Surveyor’s Chain

Surveyor’s Chain

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In the colonial period and throughout the nineteenth century, most American surveyors measured distances with chains. The favored form was the Gunter, introduced by the English mathematician, Edmund Gunter, in 1620. The standard Gunter chain has 100 links and measures 66 feet (or 4 poles) overall. Thus 80 chains equal a mile, and 10 square chains equal an acre. This example is a half-Gunter, with 50 links measuring 33 feet overall. It is one of several instruments that James Griswold used to lay out the New York and Erie Canal.
Currently not on view
Object Name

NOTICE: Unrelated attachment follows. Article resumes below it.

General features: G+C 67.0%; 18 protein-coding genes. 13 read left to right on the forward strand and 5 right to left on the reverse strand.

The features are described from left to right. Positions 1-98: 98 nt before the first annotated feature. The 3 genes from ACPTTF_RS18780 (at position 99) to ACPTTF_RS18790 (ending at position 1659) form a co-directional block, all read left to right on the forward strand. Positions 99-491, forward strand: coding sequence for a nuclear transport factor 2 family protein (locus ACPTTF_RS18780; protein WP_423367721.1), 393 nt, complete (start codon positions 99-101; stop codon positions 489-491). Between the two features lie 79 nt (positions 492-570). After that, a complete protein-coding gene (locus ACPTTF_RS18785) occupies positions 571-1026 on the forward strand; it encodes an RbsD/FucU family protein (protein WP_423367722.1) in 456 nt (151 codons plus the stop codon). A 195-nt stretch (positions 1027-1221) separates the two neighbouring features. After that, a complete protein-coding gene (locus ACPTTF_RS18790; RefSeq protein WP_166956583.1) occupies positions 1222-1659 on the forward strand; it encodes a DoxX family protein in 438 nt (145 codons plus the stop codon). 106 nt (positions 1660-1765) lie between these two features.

surveyor's chain (half-Gunter)
surveyor's chain
associated place
United States: Connecticut, Ridgefield
Physical Description
iron (overall material)
brass (overall material)
overall: 10.06 m; 33 ft
overall; folded: 2 in x 10 in x 5 3/4 in; 5.08 cm x 25.4 cm x 14.605 cm
ID Number
accession number
catalog number
Credit Line
Preston R. Bassett
See more items in
Medicine and Science: Physical Sciences
Natural Resources
Measuring & Mapping
Artifact Walls exhibit
Data Source
National Museum of American History
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I have one of these half Gunter chains. I inherited it from my father. Jim

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